At oral argument last week, out of the blocks, attorney Robert Bruno, counsel for Auto Ride, stumbled, beginning his argument by pointing out that the buyer and Ride Auto salesperson spoke to one another in Spanish. Justice Lillehaug promptly questioned how that had any relevance to the case. Mr. Bruno did not seem to have a satisfactory answer. It was odd strategy to highlight this at the outset of Ride Auto’s argument.

And it did not get much better from there.

Mr. Bruno argued that a car seller could tell a prospective car buyer, “Pay no attention to the ‘as-is’ term in this car sale contract. If you buy this car and have problems, we’ll fix it for free,” and, Mr. Bruno argued, the “as is” clause would still be enforceable. Mr. Bruno suggested that there is no recourse for oral fraud in connection with the sale of a used car if the car is sold “as is.”

We might call this doctrine Xtreme Caveat Emptor™.

Minnesota Supreme Court Justice David Lillehaug seemed gobsmacked: “No matter how drastic the fraud, no matter how sleazy the salesperson behaves, that word, ‘as-is,’ ends the case as far as the warranty of merchantability?”

In response, Mr. Bruno denied Justice Lillehaug’s hypothetical though, at other times in his argument, Mr. Bruno adopted, endorsed, and embraced the very argument that he rejected in response to Justice Lillehaug’s question.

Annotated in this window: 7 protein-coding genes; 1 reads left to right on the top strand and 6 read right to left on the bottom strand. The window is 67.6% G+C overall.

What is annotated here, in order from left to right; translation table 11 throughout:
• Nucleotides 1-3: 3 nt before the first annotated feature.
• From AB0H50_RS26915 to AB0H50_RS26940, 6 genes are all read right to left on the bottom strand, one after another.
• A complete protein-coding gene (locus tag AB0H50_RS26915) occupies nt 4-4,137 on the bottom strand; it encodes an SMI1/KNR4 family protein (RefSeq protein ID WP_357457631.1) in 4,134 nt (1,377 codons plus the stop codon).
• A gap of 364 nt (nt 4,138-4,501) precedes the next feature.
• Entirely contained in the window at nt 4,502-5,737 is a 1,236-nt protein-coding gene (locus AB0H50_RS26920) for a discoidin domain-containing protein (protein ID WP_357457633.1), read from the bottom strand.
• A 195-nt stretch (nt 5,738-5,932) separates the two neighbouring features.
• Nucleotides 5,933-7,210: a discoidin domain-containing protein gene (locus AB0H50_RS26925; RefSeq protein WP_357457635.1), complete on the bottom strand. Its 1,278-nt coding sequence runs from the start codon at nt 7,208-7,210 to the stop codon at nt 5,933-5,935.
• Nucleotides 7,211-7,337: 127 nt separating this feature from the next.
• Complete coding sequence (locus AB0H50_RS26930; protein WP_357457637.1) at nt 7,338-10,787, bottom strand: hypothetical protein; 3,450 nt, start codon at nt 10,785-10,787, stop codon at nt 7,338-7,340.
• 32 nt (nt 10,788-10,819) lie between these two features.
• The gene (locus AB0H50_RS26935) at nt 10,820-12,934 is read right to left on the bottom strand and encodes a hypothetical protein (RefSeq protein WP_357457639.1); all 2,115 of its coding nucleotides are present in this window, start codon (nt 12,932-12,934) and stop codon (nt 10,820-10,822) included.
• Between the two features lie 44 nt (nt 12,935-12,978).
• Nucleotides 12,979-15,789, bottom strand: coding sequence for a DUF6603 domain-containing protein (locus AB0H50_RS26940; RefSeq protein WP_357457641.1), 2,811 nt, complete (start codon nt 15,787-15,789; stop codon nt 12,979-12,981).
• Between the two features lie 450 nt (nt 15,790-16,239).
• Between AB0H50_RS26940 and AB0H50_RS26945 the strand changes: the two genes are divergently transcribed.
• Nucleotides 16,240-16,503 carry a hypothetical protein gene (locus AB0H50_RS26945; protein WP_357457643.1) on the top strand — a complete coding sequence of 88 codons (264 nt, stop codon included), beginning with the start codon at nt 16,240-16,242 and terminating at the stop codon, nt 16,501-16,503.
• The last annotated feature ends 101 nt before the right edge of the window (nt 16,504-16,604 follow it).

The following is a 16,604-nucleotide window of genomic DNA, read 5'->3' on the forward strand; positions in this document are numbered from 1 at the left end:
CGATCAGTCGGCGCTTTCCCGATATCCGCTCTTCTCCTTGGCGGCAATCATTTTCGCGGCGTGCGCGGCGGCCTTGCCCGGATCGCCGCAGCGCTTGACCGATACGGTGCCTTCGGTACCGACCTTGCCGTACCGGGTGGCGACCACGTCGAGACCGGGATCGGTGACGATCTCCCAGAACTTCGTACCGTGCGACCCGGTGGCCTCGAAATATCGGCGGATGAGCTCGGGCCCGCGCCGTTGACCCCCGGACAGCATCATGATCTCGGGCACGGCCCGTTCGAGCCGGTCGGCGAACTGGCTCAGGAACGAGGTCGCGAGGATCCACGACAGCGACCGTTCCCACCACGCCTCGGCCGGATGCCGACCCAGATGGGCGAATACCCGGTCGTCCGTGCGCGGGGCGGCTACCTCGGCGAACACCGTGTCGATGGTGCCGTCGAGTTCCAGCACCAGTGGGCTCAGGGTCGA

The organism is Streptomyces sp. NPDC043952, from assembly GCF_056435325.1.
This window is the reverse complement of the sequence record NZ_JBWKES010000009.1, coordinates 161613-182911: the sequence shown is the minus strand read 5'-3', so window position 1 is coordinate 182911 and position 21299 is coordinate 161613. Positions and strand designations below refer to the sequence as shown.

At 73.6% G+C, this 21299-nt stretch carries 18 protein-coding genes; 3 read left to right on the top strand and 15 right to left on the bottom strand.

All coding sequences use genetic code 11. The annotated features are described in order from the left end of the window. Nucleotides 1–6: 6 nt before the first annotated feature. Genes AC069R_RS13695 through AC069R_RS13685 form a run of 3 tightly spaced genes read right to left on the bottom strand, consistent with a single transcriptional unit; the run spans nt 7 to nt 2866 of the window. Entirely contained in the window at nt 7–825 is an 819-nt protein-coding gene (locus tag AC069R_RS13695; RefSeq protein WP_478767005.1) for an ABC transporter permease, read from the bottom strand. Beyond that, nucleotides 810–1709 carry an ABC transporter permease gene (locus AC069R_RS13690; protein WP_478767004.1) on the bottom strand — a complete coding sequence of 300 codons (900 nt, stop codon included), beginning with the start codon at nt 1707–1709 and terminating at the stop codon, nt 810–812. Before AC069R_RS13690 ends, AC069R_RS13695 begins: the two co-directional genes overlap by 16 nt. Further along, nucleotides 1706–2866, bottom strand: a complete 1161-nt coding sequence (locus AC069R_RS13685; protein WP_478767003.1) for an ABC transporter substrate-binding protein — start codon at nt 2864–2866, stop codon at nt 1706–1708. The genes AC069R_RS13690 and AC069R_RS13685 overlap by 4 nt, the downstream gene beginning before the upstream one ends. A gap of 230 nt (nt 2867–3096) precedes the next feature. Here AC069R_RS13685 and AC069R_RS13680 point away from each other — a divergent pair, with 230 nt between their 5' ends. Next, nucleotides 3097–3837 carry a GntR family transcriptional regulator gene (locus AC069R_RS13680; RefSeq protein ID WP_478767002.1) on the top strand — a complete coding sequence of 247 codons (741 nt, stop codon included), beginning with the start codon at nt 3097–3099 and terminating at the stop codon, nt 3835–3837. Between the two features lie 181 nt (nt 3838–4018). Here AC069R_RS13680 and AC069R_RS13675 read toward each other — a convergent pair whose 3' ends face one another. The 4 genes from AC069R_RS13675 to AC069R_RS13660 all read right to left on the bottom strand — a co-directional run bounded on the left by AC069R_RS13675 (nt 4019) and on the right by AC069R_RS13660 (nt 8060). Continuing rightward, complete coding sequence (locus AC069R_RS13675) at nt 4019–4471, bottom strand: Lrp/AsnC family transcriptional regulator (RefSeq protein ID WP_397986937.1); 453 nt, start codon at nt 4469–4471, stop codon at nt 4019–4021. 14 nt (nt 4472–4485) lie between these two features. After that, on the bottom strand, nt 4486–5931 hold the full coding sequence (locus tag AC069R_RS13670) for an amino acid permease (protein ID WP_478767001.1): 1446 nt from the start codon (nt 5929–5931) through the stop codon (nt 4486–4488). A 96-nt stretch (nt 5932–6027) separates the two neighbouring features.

Justice Stras asked Mr. Bruno about duress. “Let’s say the salesperson put a gun to a customer’s head and said, ‘You need to sign that sales contract right now…would we enforce that contract?”

Mr. Bruno answered that this would not be an enforceable contract since the contract was compelled under duress. Justice Stras suggested that Mr. Bruno’s distinction between duress and fraud made no sense.


Update (March 23, 2018)The original post, below, is nearly 10 years old. We still stand by it. These remain valuable practice pointers. 

The lawsuit between Blu Dot Manufacturing against Stitch Industries d/b/a Joybird in U.S. District Court (D. Minn.) seems to be an illustration of Mistake #6, “buyer’s remorse.”

At least according to Blu Dot, the adversaries hammered out a deal and, after they reached a deal, Joybird backtracked.